A few years after that trial, I received a call from a nonprofit group looking for someone to represent a city council member in a dispute involving free speech issues. I agreed to take the case, gathered the facts and filed suit in federal district court seeking relief to protect my client’s First Amendment rights. The case never went to trial, because the district court granted summary judgment to the defendants (but only after a hearing before the then-chief judge of the U.S. District Court for the Eastern District of Virginia).
I appealed the decision to the U.S. Court of Appeals for the Fourth Circuit. In the Fourth Circuit, the names of the judges who will hear the appeal are not disclosed until the morning of oral argument. That morning, I arrived at the courthouse in Richmond, Virginia, checked in, and scanned the docket to see which three-judge panel would be hearing my argument. The first name on my case’s panel stood out – retired Associate Justice Sandra Day O’Connor, the first woman ever to sit on the U.S. Supreme Court. Even though Justice O’Connor ultimately wrote the Fourth Circuit’s opinion upholding the district court and ruling against my client,4 arguing the case in front of her (and also Judge Motz and Judge Shedd) was an unforgettable experience that I never would have had if I had not agreed to handle the case pro bono.
Other pro bono cases have offered similar opportunities for hands-on participation in all types of cases —from an injunction hearing to prevent a couple from being evicted from their home5 to a federal court bench trial over whether my prisoner client’s constitutional rights were violated by being stripped naked and placed in an isolation cell.
This is not to say that every pro bono case is all positive with no harsh realities. Certainly, there can be bumps along the road in these kinds of cases (after all, a pro bono client could sue for malpractice too), but those bumps are not materially different than those you find in any complex civil litigation. The value of the experience you can glean—particularly through firsthand contact with the court—far outweighs any negative aspects. And the judges in these cases are eternally grateful to you for stepping in and steering a case that otherwise could have been in the hands of a pro se plaintiff completely unfamiliar with the federal system.
The bottom line is that the opportunities are there for young lawyers to actually get into federal court in person and argue and try real cases. And while your fees may not be paid, the value of the experience makes it well worth your time.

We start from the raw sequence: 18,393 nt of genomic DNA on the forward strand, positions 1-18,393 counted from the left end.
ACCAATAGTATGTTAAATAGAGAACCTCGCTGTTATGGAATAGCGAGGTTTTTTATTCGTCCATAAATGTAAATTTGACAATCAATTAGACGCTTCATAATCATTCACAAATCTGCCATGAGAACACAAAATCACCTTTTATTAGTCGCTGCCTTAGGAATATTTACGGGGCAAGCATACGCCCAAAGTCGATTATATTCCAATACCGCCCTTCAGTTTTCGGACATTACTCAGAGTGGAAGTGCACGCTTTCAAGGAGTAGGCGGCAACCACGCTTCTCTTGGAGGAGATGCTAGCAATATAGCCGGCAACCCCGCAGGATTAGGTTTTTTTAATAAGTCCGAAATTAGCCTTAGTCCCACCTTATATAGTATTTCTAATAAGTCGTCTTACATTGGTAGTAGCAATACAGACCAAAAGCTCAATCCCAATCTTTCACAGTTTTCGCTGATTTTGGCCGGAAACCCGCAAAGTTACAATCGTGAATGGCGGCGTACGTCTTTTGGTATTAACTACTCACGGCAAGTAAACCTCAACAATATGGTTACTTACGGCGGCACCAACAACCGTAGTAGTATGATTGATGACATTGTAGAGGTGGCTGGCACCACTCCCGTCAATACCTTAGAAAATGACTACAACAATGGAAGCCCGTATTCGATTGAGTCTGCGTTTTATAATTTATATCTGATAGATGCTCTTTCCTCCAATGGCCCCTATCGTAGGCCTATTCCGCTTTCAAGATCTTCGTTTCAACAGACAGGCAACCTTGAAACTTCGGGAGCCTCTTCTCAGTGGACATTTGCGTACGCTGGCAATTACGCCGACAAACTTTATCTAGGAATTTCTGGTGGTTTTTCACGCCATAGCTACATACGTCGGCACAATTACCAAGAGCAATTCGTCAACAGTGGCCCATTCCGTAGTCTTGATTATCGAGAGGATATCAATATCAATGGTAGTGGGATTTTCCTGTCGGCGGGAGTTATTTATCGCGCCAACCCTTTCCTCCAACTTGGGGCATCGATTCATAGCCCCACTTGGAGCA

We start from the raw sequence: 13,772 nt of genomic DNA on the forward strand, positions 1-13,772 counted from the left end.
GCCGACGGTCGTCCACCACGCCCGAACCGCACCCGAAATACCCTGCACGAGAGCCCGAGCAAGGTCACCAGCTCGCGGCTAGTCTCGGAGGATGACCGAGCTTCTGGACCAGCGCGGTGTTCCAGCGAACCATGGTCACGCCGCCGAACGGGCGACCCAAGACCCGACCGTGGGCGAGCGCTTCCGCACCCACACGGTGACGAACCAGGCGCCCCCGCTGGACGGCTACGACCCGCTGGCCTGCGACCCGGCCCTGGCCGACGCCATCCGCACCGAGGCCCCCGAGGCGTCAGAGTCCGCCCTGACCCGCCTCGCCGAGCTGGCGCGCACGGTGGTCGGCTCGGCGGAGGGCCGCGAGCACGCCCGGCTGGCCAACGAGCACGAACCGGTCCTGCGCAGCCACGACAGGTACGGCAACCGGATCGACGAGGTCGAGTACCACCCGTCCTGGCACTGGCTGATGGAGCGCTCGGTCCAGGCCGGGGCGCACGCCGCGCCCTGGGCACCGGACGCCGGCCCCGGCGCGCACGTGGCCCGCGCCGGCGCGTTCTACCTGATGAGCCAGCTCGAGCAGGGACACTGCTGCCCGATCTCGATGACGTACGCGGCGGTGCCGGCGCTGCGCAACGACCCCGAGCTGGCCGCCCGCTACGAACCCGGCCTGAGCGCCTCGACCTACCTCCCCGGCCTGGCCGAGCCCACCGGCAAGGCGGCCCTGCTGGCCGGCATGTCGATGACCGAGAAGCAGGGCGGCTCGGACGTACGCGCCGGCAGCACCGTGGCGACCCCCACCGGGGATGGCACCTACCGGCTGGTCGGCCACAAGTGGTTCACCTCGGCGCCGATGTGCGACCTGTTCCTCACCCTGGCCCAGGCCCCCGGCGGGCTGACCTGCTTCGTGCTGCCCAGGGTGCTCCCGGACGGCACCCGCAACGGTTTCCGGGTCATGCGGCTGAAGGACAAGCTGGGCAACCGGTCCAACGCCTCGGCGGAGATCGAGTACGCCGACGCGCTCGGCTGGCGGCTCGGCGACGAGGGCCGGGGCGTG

Johan Conrod is a partner in the litigation section of Kaufman & Canoles P.C. based in Norfolk, Va. He tries cases in state and federal court and argues appeals in the U.S. Court of Appeals for the Fourth Circuit, among other courts. A 2001 graduate of the University of Virginia School of Law, Conrod clerked for Hon. B. Waugh Crigler of the U.S. District Court for the Western District of Virginia. He is the president-elect of the FBA Tidewater Chapter and can be reached at firstname.lastname@example.org. © 2012 Johan Conrod. All rights reserved.
1While the time constraints faced by federal courts and the need for efficient disposition of pretrial matters are serious issues, the trend in civil cases away from oral argument and in favor of deciding motions on the briefs is one that should be reversed.
2Card v. D.C. Dept. of Corrections, No. 2:00cv631, 2005 WL 2260167 (E.D. Va. Sept. 13, 2005) (granting motion for partial summary judgment and ordering government to absorb costs of transporting plaintiff to Virginia for trial).
3Notably, because my client prevailed in the case, the government was required to pay attorney’s fees, so in the end the case wasn’t pro bono after all.
4Turner v. City of Fredericksburg, 534 F.3d 352 (4th Cir. 2008).
5The injunction hearing occurred in a state court matter.
6The particulars of this latter case are reported at Hickman v. Jackson, CA No. 2:03cv363, 2005 U.S. Dist. LEXIS 44007 (E.D. Va. Aug. 3, 2005).
This article originally appeared in the March 2012 issue of The Federal Lawyer and is reprinted with permission.
The contents of this publication are intended for general information only and should not be construed as legal advice or a legal opinion on specific facts and circumstances. Copyright 2020.